HARTFORD - Thousands of feet of large white- and-black tubing snakes through yards, woods and alongside roadways, disappearing into the ground only to reappear on the other side of roadways in this rural township in eastern Trumbull County.
The temporary above-ground pipeline visible from state Route 305 near Bushnell-Campbell Road was installed to haul millions of gallons of fresh water, according to officials from BP North America Gas and the Trumbull County Engineer's Office, to the area's newly drilled Buckeye Well, just northwest of Hartford Township center. The water is necessary to hydraulically fracture the well, a process that begins releasing fossil fuels products from shale pockets hidden deep underground.
It's the second local BP well fracked with water piped rather than trucked to the site, an innovative way of aligning cost-saving measures and safety, said BP Director of Government and Public Affairs Curtis L. Thomas.
Special to Tribune Chronicle
Temporary waterlines have been set up to feed millions of gallons of fresh water needed to supply Trumbull County Utica Shale wells. These lines run along state Route 305 in Hartford near BP North America’s Buckeye Well.
With about 150,000 barrels of water needed to hydraulically fracture each horizontal well in the area's Utica Shale, finding alternate methods to obtain and transport the water has become an important focus of drilling companies like BP. The company is working on drilling its sixth northern Trumbull County Utica Shale well, just a tiny portion of the potential wells on about 105,000 acres of mineral rights secured by the petroleum giant in Trumbull County.
The company has used the temporary water lines in its first two wells, the Buckeye Well and the Lennington Well located in southern Johnston Township.
"There is a very clear safety advantage to the community and industry when using pipeline versus trucking," Thomas said this week. "A normal well requires approximately 1,500 truckloads of water. Installation and operation of above-ground temporary water lines requires a small fraction of these trips."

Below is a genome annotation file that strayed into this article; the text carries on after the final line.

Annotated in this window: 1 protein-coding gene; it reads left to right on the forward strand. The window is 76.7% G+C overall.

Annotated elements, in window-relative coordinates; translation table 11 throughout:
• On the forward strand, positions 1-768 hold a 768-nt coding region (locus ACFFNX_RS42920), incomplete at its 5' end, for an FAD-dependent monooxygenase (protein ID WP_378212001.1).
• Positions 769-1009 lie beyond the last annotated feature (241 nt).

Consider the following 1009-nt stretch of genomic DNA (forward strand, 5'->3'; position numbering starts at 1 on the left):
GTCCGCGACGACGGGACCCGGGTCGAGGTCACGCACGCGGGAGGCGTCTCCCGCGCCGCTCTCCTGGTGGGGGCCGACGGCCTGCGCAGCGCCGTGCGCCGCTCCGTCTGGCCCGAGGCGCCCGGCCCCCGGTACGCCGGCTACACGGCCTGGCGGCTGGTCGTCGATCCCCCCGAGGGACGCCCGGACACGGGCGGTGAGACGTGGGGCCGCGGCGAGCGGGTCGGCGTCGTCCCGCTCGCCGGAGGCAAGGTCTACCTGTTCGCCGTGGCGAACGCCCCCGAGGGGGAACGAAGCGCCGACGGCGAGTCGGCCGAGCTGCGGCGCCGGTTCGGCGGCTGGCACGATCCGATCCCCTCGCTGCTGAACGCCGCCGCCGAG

While Thomas said it is BP's strong preference to install the temporary pipe, each scenario is weighed individually, based on water transportation costs and other issues.
Some of those variables, he said, include things like proximity of the water source, volume needed, number of land tracts that must be crossed, trucking costs and additional, sometimes significant, costs to store water at the well site if it is brought in by truck.
Other issues often come into play as well.
Jack Simon, road use maintenance coordinator for the Trumbull County Engineer's Office who was involved in preliminary plans by waterline installers to bore under county roadways to provide water to BP's third local well, the Morrison Well in Mecca Township, said plans for those waterlines have been scrapped largely because of the concerns with crossing designated wetlands in the area.
Plans are still being developed for water transport to BP's fourth, fifth and sixth planned test wells in Mecca, Vernon and Johnston townships. The company expects to have several additional test wells drilled by year end.
After the fracking process is completed, some of the water that was brought in and treated with chemicals and sand must be removed from the site for disposal.
"Produced water will be trucked from the location to approved local injection wells and will not be transported via temporary lines," Thomas said.
During the early stages of drilling test wells, BP does not plan to recycle the wastewater, largely because there is an inadequate number of operational sites to take the water, Thomas said. Once BP moves into a development stage, Thomas said the company would look to recycle the water, he said.
Future drilling and fracking plans will be based on data acquired during drilling of the test wells, Thomas said.
"The data acquired through this process will help BP determine if we can build a material position in Ohio," he said. "Only after sufficient data is gathered about BP's acreage and reservoir capacity, which could include information from its own wells, state agencies and other operators in the area, will a concrete determination be made about BP's operational plans in the area. BP expects to have sufficient reservoir information by early 2014."